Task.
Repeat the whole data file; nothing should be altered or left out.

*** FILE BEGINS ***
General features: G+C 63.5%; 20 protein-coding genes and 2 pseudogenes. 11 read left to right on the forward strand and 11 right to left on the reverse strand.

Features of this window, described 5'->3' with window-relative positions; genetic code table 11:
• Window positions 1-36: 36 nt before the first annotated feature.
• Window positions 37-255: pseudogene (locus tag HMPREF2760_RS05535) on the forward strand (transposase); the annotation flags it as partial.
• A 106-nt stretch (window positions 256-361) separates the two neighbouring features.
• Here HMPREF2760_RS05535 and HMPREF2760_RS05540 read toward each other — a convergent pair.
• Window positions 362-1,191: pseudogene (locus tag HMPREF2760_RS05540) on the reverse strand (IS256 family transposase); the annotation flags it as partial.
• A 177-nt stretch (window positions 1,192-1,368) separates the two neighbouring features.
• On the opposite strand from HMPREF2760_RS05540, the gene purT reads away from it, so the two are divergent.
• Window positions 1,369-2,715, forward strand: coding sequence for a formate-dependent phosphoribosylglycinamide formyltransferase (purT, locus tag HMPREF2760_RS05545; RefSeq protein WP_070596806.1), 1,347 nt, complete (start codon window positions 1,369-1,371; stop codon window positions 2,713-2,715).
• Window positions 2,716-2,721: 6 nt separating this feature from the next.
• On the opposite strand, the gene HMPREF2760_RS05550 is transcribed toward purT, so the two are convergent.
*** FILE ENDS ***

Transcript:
General features: G+C 63.5%; 20 protein-coding genes and 2 pseudogenes. 11 read left to right on the forward strand and 11 right to left on the reverse strand.

Features of this window, described 5'->3' with window-relative positions; genetic code table 11:
• Window positions 1-36: 36 nt before the first annotated feature.
• Window positions 37-255: pseudogene (locus tag HMPREF2760_RS05535) on the forward strand (transposase); the annotation flags it as partial.
• A 106-nt stretch (window positions 256-361) separates the two neighbouring features.
• Here HMPREF2760_RS05535 and HMPREF2760_RS05540 read toward each other — a convergent pair.
• Window positions 362-1,191: pseudogene (locus tag HMPREF2760_RS05540) on the reverse strand (IS256 family transposase); the annotation flags it as partial.
• A 177-nt stretch (window positions 1,192-1,368) separates the two neighbouring features.
• On the opposite strand from HMPREF2760_RS05540, the gene purT reads away from it, so the two are divergent.
• Window positions 1,369-2,715, forward strand: coding sequence for a formate-dependent phosphoribosylglycinamide formyltransferase (purT, locus tag HMPREF2760_RS05545; RefSeq protein WP_070596806.1), 1,347 nt, complete (start codon window positions 1,369-1,371; stop codon window positions 2,713-2,715).
• Window positions 2,716-2,721: 6 nt separating this feature from the next.
• On the opposite strand, the gene HMPREF2760_RS05550 is transcribed toward purT, so the two are convergent.